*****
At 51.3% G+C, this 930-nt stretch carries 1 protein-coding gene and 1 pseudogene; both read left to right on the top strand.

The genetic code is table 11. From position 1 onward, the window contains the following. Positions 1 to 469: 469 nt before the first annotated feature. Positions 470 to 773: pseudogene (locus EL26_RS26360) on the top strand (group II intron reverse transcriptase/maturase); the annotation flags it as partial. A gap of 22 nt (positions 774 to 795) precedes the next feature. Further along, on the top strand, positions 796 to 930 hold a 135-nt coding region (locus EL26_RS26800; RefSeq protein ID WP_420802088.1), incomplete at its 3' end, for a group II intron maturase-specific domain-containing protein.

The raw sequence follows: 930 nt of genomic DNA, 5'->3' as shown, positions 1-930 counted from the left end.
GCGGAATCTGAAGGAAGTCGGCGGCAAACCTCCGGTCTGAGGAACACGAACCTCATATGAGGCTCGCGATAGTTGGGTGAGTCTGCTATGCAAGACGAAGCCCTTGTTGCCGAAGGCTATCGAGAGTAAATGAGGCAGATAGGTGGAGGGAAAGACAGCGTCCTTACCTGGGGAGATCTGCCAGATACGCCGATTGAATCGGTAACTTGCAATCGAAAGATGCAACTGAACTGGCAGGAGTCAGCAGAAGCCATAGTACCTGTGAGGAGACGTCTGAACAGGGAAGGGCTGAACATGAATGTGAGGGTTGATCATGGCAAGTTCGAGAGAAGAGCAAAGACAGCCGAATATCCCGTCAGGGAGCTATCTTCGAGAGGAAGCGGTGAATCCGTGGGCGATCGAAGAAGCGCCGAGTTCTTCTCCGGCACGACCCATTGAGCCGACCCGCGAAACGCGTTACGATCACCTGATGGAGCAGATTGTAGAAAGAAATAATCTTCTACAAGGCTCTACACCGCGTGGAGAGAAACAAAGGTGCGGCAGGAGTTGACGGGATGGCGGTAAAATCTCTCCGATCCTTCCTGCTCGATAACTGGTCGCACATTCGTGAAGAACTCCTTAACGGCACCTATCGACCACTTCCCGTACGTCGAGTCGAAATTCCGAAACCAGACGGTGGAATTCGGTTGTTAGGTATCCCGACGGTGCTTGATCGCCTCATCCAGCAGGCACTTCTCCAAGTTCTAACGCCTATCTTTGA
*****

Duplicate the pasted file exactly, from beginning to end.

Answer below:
At 51.3% G+C, this 930-nt stretch carries 1 protein-coding gene and 1 pseudogene; both read left to right on the top strand.

The genetic code is table 11. From position 1 onward, the window contains the following. Positions 1 to 469: 469 nt before the first annotated feature. Positions 470 to 773: pseudogene (locus EL26_RS26360) on the top strand (group II intron reverse transcriptase/maturase); the annotation flags it as partial. A gap of 22 nt (positions 774 to 795) precedes the next feature. Further along, on the top strand, positions 796 to 930 hold a 135-nt coding region (locus EL26_RS26800; RefSeq protein ID WP_420802088.1), incomplete at its 3' end, for a group II intron maturase-specific domain-containing protein.

The raw sequence follows: 930 nt of genomic DNA, 5'->3' as shown, positions 1-930 counted from the left end.
GCGGAATCTGAAGGAAGTCGGCGGCAAACCTCCGGTCTGAGGAACACGAACCTCATATGAGGCTCGCGATAGTTGGGTGAGTCTGCTATGCAAGACGAAGCCCTTGTTGCCGAAGGCTATCGAGAGTAAATGAGGCAGATAGGTGGAGGGAAAGACAGCGTCCTTACCTGGGGAGATCTGCCAGATACGCCGATTGAATCGGTAACTTGCAATCGAAAGATGCAACTGAACTGGCAGGAGTCAGCAGAAGCCATAGTACCTGTGAGGAGACGTCTGAACAGGGAAGGGCTGAACATGAATGTGAGGGTTGATCATGGCAAGTTCGAGAGAAGAGCAAAGACAGCCGAATATCCCGTCAGGGAGCTATCTTCGAGAGGAAGCGGTGAATCCGTGGGCGATCGAAGAAGCGCCGAGTTCTTCTCCGGCACGACCCATTGAGCCGACCCGCGAAACGCGTTACGATCACCTGATGGAGCAGATTGTAGAAAGAAATAATCTTCTACAAGGCTCTACACCGCGTGGAGAGAAACAAAGGTGCGGCAGGAGTTGACGGGATGGCGGTAAAATCTCTCCGATCCTTCCTGCTCGATAACTGGTCGCACATTCGTGAAGAACTCCTTAACGGCACCTATCGACCACTTCCCGTACGTCGAGTCGAAATTCCGAAACCAGACGGTGGAATTCGGTTGTTAGGTATCCCGACGGTGCTTGATCGCCTCATCCAGCAGGCACTTCTCCAAGTTCTAACGCCTATCTTTGA